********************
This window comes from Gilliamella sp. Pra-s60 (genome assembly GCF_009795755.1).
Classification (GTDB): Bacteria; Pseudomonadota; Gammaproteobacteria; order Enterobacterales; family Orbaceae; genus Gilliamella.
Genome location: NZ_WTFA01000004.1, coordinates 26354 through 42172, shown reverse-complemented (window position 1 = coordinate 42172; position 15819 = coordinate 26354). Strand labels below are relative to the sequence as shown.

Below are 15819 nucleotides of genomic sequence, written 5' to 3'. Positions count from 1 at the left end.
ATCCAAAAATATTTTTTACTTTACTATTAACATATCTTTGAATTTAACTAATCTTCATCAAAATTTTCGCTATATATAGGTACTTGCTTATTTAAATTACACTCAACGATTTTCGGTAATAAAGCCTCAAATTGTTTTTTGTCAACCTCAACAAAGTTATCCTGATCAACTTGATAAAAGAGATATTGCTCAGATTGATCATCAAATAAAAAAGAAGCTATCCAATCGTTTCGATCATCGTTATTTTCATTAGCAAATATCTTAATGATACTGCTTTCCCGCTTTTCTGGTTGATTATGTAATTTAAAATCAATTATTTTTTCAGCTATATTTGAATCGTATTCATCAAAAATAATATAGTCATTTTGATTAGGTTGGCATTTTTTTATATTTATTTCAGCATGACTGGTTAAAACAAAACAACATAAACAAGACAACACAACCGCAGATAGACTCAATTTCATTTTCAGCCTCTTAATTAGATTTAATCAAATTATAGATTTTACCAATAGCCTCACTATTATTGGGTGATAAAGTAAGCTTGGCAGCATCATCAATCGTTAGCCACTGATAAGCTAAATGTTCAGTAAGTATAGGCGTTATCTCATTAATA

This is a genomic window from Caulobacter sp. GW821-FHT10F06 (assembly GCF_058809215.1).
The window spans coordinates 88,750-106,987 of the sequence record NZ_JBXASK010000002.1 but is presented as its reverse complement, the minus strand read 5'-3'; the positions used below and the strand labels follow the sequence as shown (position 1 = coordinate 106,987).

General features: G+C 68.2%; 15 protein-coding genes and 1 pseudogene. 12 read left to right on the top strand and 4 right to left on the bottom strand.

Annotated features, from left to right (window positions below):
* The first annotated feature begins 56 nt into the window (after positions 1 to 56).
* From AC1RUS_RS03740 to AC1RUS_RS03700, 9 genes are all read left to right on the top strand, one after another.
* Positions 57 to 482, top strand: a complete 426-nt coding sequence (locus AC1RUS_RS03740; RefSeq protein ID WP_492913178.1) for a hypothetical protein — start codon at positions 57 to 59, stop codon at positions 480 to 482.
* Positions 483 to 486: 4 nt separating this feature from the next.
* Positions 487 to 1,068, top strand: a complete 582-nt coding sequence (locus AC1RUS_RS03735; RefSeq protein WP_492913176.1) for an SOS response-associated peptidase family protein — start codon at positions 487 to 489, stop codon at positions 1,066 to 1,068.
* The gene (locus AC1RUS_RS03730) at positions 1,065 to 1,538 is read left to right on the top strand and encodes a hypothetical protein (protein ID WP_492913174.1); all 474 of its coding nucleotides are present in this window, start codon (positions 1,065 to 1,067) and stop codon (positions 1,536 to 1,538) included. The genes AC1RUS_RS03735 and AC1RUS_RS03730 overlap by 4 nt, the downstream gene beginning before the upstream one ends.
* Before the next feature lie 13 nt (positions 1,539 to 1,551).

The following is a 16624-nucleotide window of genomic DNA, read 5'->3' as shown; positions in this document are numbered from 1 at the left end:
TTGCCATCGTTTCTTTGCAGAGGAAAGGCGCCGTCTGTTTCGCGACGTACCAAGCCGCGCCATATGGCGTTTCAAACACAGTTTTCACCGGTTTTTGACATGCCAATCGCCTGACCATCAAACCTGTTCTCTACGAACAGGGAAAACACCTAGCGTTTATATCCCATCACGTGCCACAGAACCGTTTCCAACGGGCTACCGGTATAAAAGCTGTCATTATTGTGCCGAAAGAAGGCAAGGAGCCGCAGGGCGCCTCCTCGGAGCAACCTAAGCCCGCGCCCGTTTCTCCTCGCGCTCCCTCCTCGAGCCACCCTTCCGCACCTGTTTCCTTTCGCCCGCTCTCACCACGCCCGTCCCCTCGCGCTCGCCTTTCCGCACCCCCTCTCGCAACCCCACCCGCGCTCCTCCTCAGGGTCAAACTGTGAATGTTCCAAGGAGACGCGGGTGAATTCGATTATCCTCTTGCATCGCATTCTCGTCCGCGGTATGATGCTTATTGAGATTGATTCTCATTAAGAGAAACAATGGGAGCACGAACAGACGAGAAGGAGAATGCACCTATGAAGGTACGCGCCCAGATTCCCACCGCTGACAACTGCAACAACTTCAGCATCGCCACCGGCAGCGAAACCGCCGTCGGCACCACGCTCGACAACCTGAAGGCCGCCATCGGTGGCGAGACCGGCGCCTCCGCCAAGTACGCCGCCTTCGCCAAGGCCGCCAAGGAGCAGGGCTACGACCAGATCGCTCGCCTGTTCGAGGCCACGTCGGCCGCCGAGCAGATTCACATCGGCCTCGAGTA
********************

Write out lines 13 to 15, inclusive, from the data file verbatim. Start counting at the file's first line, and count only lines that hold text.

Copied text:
* Positions 483 to 486: 4 nt separating this feature from the next.
* Positions 487 to 1,068, top strand: a complete 582-nt coding sequence (locus AC1RUS_RS03735; RefSeq protein WP_492913176.1) for an SOS response-associated peptidase family protein — start codon at positions 487 to 489, stop codon at positions 1,066 to 1,068.
* The gene (locus AC1RUS_RS03730) at positions 1,065 to 1,538 is read left to right on the top strand and encodes a hypothetical protein (protein ID WP_492913174.1); all 474 of its coding nucleotides are present in this window, start codon (positions 1,065 to 1,067) and stop codon (positions 1,536 to 1,538) included. The genes AC1RUS_RS03735 and AC1RUS_RS03730 overlap by 4 nt, the downstream gene beginning before the upstream one ends.